Heat 2 tbsp of the oil in the large nonstick skillet over medium high heat. Add half the rolls to the skillet, reduce the heat to medium and cook the rolls, turning them frequently until they are golden brown on all sides, about 6 to 8 minutes total. Transfer them to paper towels to drain and repeat the procedure with the remaining oil and remaining egg rolls.

Transfer to plates and serve right away with the dipping sauce.

Nutrition information per serving of egg rolls: 459 calories; 186 calories from fat; 21 g fat (4 g saturated; 0 g trans fats); 34 mg cholesterol; 746 mg sodium; 51 g carbohydrate; 4 g fiber; 3 g sugar; 16 g protein.

Nutrition information per serving of sauce: 21 calories; 10 calories from fat; 1 g fat (0 g saturated; 0 g trans fats); 0 mg cholesterol; 432 mg sodium; 2 g carbohydrate; 0 g fiber; 1 g sugar; 1 g protein.

 

5 Facts about egg rolls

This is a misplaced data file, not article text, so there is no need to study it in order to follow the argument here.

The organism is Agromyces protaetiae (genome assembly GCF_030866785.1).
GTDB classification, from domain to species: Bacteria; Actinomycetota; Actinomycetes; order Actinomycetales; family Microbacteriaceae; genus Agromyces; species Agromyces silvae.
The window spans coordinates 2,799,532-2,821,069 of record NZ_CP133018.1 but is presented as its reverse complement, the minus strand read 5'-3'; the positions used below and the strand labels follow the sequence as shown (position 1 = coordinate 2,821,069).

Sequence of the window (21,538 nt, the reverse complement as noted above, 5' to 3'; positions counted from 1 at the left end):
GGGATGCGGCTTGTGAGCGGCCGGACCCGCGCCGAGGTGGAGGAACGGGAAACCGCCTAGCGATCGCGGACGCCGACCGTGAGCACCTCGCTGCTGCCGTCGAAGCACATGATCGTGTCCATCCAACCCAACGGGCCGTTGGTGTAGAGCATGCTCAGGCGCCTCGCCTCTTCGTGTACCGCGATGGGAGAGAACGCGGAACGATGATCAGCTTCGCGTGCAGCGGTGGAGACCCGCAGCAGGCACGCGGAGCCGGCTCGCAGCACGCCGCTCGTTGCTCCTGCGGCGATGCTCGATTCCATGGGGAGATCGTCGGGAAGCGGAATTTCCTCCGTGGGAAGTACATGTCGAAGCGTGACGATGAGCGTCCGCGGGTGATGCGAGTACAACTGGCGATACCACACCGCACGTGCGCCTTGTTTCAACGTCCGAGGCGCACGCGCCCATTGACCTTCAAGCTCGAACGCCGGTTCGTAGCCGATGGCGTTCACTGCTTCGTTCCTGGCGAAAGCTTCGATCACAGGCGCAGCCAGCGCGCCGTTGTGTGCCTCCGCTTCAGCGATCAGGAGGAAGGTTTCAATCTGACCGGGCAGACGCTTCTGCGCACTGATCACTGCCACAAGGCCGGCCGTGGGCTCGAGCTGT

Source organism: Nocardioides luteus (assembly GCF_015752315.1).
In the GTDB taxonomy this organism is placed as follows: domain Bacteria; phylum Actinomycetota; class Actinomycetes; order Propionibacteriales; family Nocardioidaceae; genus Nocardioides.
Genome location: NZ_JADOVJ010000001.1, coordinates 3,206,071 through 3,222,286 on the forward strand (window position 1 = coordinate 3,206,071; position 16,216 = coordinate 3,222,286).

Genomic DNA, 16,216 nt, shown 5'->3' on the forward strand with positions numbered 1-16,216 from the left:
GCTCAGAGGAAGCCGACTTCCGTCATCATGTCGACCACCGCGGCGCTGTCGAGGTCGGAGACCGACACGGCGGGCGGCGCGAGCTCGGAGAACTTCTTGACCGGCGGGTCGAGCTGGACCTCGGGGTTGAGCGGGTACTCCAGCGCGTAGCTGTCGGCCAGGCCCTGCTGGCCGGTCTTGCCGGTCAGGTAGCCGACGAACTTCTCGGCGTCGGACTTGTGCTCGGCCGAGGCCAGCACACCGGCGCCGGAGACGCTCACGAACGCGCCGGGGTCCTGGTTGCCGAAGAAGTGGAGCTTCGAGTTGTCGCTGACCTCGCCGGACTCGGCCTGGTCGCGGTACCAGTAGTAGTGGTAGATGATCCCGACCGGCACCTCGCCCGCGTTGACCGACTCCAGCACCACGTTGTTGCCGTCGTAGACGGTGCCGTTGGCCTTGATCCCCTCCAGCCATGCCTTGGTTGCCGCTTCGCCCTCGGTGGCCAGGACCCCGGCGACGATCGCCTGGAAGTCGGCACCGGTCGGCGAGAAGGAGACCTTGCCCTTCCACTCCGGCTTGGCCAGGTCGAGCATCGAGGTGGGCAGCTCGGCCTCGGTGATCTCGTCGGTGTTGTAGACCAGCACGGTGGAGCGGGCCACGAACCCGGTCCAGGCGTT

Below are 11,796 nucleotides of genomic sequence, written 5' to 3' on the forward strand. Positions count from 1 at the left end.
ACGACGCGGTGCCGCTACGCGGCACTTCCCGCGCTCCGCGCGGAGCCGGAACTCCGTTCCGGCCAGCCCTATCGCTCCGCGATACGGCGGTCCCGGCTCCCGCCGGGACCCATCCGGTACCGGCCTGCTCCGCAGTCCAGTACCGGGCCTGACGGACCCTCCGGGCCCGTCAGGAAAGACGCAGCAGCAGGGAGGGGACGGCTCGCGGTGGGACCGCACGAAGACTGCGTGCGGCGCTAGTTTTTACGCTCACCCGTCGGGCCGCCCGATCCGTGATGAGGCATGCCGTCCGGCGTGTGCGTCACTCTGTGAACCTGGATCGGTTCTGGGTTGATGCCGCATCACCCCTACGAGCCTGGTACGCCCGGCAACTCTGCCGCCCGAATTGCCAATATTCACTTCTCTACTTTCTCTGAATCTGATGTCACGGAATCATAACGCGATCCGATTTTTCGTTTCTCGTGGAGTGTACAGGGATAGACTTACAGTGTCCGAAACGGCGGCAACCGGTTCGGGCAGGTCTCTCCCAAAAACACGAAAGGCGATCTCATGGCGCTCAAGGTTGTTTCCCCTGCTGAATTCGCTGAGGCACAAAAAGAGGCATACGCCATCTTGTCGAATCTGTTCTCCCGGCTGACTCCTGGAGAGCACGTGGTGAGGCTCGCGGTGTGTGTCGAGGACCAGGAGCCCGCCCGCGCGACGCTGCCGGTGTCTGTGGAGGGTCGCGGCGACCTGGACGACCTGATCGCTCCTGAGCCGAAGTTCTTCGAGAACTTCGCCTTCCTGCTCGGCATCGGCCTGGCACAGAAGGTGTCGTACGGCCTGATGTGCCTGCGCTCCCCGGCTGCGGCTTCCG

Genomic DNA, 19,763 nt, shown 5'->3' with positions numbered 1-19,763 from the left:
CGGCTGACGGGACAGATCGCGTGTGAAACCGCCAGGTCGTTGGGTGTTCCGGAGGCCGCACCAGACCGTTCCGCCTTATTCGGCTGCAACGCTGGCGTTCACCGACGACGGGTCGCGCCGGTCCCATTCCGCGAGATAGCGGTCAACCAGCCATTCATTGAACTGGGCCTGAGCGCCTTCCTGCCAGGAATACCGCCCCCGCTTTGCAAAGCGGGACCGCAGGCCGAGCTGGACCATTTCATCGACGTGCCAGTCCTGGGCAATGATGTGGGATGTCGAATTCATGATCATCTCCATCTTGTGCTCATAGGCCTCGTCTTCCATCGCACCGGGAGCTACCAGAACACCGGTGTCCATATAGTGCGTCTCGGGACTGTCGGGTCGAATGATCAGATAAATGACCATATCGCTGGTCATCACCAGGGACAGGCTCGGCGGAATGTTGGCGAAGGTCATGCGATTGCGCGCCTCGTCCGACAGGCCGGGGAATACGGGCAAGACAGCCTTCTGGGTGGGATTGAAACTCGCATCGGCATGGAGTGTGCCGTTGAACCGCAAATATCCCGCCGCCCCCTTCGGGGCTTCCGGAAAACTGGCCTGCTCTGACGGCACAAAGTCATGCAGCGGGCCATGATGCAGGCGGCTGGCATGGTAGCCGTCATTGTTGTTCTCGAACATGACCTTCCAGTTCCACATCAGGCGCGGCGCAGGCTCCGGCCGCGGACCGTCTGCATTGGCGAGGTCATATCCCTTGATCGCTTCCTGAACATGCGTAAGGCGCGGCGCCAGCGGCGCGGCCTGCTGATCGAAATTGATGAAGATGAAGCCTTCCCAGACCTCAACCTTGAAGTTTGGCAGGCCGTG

1 - The egg roll was likely invented in New York sometime in the early 1930s. One of the chefs who claimed the honor, Henry Low, even included an egg roll recipe in his 1938 book “Cook at Home in Chinese.”
2 - Egg rolls are usually stuffed with pork, shrimp, or chicken, adding cabbage, carrots, bean sprouts and other vegetables, and then deep fried.
3 - The dough for the egg roll wrapper is made with egg with flour, water and salt being the other ingredients. (Pretty much the same ingredients as egg noodles, but in different portions, and you don't want the egg roll wrapper to dry out.)

4 - In Southeast Asian countries, the egg roll is most commonly consumed as an appetizer or a part of the breakfast meal. The preparation is served hot, either all by itself or with a thick and spicy dipping sauce. The rolls can be left intact or cut into smaller pieces, based on personal preferences.

5 - The British and Australian version of egg rolls is a fried egg packed in a bread roll or a chopped hard-boiled egg packed into a bread roll with mayonnaise. The dish is a breakfast as well as party buffet food.